Teacher Appreciation: Mrs. McTaggart

LH: What is your name?

M: My legal name is Maria Velina McTaggart, but I like to go by my middle name, which is Velina.

LH: What do you teach?

M: I teach ELL high intermediate 2 and low intermediate. The low intermediate is the next level after you have had beginners for about two years. Then you have other levels before you reach the Advanced Level.

LH: Can you explain what ELL is?

M: ELL is short for English Language Learners. This is a program that uses English as the instructional language for eligible students. It teaches students to achieve English proficiency and academic mastery of subject matter content and higher order skills including critical thinking. The intent of the program is to provide literacy skills that can be transferred to English language acquisition and have the ELL students apply what they have learned into their classrooms.

LH: Have you always wanted to be a teacher?

M: Yes, I have always wanted to be a teacher. I was in 3rd grade when I wanted to be a teacher. I was a very shy student. I loved seeing teachers teach students but in 5th grade, a teacher embarrassed me when I didn’t respond to her question. She ridiculed me and that’s when I told myself that I would become the best teacher I could possibly be. I remember thinking in my mind I am NOT going to be like her. I will praise students and encourage them to be the best that they can be.  So I was very determined to be a teacher! I have 32 years of experience.

LH: Is this what you expected your career to look like?

M: Like I said, I have been teaching close to 32 years and I’ve taught grades 1-12. I’ve taught in private schools, self-contained, bilingual, dual language and gifted & intelligent. I’ve taught many different areas of teaching. By far the most enjoyable career or section is here at City High. I love the atmosphere! I love the kids! I have built strong relationships with many of my students to where they invite me to  their soccer games and baptisms. The kids feel very secure and comfortable in coming to me for homework help or other problems that they are facing.

LH: What is the most exciting part about your job or most enjoyable part of your job?

M: I have a lot of fun teaching ELL kids. I like to put humor into my lessons and when I see them laugh or see that twinkle in their eyes that they understood the [lesson], by far that is the best thing ever!

LH: What is the hardest part of your job/career?

M: Sometimes, the hardest part of the classroom is when one student distracts or interrupts your lesson. It is hard to get everyone’s attention back.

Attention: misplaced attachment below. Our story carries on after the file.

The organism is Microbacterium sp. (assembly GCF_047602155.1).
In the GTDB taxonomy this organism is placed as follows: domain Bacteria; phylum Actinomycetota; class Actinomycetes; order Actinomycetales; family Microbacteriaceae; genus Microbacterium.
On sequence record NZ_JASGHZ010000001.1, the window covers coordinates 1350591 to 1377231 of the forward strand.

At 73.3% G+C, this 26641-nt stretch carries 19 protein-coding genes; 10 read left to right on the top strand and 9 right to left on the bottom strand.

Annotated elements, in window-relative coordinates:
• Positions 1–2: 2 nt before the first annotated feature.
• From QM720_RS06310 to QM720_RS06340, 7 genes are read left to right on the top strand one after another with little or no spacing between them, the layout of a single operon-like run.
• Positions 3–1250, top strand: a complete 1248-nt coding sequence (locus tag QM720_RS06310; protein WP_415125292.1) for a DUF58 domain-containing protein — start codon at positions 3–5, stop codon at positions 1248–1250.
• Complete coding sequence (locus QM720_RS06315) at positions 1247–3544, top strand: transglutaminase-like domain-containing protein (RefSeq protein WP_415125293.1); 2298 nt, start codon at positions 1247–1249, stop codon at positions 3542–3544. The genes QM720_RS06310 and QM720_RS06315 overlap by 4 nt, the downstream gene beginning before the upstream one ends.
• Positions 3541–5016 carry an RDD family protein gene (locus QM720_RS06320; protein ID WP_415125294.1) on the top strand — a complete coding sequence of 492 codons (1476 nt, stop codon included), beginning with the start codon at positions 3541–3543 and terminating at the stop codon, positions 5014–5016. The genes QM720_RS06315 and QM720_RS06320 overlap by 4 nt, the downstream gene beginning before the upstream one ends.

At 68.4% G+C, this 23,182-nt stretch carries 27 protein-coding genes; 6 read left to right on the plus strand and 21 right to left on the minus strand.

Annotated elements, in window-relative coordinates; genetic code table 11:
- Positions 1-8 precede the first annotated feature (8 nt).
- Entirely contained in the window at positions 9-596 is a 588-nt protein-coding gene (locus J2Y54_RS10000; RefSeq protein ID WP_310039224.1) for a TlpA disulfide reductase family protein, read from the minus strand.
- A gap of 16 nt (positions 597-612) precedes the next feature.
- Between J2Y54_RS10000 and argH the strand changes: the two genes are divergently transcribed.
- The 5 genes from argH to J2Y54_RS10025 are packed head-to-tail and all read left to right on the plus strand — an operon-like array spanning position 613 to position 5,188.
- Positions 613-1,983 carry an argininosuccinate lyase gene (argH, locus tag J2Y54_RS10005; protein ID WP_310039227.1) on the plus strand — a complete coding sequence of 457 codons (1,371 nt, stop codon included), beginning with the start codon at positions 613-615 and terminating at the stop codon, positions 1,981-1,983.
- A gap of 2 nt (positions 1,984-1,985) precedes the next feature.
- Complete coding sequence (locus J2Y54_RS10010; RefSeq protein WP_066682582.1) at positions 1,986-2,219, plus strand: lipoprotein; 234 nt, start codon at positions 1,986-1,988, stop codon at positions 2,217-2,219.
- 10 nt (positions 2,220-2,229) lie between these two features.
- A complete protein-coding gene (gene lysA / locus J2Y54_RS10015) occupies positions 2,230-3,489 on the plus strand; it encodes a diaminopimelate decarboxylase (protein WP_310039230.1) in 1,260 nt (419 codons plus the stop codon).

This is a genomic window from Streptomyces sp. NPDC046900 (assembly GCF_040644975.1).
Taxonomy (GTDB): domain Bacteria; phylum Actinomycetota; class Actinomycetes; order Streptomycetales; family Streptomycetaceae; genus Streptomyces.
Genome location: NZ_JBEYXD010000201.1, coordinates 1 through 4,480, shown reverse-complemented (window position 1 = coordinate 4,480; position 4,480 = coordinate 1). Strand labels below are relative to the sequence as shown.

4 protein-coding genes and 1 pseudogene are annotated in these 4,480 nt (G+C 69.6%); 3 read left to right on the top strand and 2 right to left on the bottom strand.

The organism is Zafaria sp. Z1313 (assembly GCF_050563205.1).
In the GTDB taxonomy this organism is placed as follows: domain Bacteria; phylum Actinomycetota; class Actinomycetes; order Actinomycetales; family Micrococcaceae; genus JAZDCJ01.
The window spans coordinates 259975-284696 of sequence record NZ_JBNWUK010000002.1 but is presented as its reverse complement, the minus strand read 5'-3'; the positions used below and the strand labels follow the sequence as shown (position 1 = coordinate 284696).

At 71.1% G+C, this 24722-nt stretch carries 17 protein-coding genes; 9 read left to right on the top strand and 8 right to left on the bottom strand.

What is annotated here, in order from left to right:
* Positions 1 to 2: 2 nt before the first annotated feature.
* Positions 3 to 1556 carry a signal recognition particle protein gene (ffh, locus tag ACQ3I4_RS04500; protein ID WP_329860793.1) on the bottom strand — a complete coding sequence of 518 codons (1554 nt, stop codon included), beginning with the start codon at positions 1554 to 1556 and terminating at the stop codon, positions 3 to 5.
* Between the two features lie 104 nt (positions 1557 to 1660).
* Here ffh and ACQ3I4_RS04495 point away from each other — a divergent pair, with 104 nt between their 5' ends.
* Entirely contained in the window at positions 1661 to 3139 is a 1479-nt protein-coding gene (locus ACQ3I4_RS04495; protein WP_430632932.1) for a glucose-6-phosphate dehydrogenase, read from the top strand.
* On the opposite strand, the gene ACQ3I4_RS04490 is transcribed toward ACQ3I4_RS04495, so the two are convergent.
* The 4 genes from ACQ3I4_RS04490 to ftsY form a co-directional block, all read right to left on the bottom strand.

LH: Do you think teaching would be as fun if you taught a subject besides ELL?

M: I have taught many different content areas and grades. I have challenged students and have encouraged them to focus on goals for their future.

Aside from teaching ELL, I had fun teaching gifted and talented students in Texas. I had to be like five steps ahead of these students. I enjoyed challenging these kids. This was also a great experience for me.

The biggest pleasure for me is to see the face of a student who finally understands a concept. I do [teach] ELL, and I also do success center. Success center is like a study hall. Students come and work on any subject matter they have. I am there to guide them and sometimes provide one-on-one teaching.  Sometimes, some of that subject matter is extremely difficult, especially when you haven’t taught it for so many years.

LH: What is the difference between the hardship of the normal kids at City High experience than the ELL students?

M: One of the main differences between the ELL kids and regular kids is that the ELL students do not entirely understand and/or comprehend all the English concepts taught in a regular class. The ELL students need many accommodations such as providing closed captions when viewing movies, or reducing the number of questions on the test and so on. Learning a new language such as English takes time and practice and that’s what ELL kids need.

The ELL students come from homes where a language other than English is spoken. It is important to differentiate instruction because some states use the terms to define different instruction for different students.

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